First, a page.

Fast forward 23 years. About a year ago I broke down and bought an electric fretless bass, and I’ve been having fun with that and been pretty successfully translating fretted to fretless. But as I said before, electric bass and acoustic bass (and here I am, with a new to me equivalent of an upright bass) are the same, but really quite different, instruments. Yes, I’m experiencing muscle and sense memory of playing; but some of that memory is remembering how I had to unlearn certain things from the acoustic in order to successfully play electric. One of the biggest things, for me, is the switch between using the fourth and third fingers (pinkie and ring fingers). Because of the difference in neck length, you use different fingers, and switch positions in different places. String bending is another thing that’s different. And to be honest, in the playing I was doing back in school, there wasn’t a lot of high register work; that’s something that I learned on electric via Ray Brown’s Bass Method for upright, ironically. Plus, the electric upright width and depth are so different from a standard acoustic bass that you have to modify the traditional stance and instrument angle, etc., to accommodate that difference. So it’s like a native English speaker who became fluent in French and now has to go back to thinking in English (or really, thinking in both languages simultaneously). And I haven’t even started thinking about revisiting bowing. LOL.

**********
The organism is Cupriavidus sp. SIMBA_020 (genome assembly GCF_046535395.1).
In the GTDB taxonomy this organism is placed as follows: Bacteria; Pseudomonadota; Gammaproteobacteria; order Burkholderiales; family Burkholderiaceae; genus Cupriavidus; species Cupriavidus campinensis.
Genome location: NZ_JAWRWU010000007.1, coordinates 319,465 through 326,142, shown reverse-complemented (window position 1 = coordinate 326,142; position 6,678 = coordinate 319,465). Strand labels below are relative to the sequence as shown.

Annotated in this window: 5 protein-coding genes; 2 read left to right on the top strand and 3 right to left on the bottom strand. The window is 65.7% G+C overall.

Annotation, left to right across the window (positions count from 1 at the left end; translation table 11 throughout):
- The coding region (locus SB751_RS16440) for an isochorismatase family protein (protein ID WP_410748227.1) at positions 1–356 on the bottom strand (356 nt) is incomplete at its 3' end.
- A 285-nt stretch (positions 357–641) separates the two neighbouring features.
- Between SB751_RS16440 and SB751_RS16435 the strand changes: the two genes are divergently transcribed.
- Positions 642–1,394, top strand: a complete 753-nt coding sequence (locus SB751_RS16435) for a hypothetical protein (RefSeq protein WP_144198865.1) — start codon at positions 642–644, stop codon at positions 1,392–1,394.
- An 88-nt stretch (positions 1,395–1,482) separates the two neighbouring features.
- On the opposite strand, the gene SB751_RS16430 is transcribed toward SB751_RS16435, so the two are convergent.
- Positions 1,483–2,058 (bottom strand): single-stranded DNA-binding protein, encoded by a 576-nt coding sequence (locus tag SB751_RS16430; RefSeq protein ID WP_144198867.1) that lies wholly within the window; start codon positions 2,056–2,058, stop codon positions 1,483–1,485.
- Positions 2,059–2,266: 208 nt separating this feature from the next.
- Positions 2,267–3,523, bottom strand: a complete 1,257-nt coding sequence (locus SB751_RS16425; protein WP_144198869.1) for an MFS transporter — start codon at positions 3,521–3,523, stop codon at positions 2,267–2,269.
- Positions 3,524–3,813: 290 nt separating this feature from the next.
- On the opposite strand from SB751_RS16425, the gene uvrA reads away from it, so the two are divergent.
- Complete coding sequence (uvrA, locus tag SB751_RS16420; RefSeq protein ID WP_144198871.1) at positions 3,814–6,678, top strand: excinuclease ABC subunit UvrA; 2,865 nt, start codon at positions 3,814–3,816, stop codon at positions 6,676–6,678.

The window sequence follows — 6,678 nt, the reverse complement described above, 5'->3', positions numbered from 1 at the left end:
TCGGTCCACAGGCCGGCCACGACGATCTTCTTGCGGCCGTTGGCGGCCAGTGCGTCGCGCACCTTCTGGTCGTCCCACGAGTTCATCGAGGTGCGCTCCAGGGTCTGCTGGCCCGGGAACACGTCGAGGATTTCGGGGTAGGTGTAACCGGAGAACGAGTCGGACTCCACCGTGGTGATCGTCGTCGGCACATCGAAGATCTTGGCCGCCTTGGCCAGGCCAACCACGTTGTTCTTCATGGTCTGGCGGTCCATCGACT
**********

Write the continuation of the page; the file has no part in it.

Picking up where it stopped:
It’s slow going. You need callouses in different places on your fingers, the hand and arm angle are different, the tricks and shortcuts you learn on one instrument may or may not be applicable (or even possible) on the other. Every day it gets easier to span the gap, but not being able to transparently shift from one to the other, without the aid of mirrors, so to speak, is tough.

However, it’s good to know that this experience confirms one thing for certain: I am a bass player. It’s not just what I do. It’s who I am. And that reassurance is something in this day and age, I can tell you.

Share This:

Your Children, Art and Earth Day

Address to the Second Annual Day of Artists in Support of Human Rights Celebrating Earth Day
Boston, Massachusetts
April 25, 1992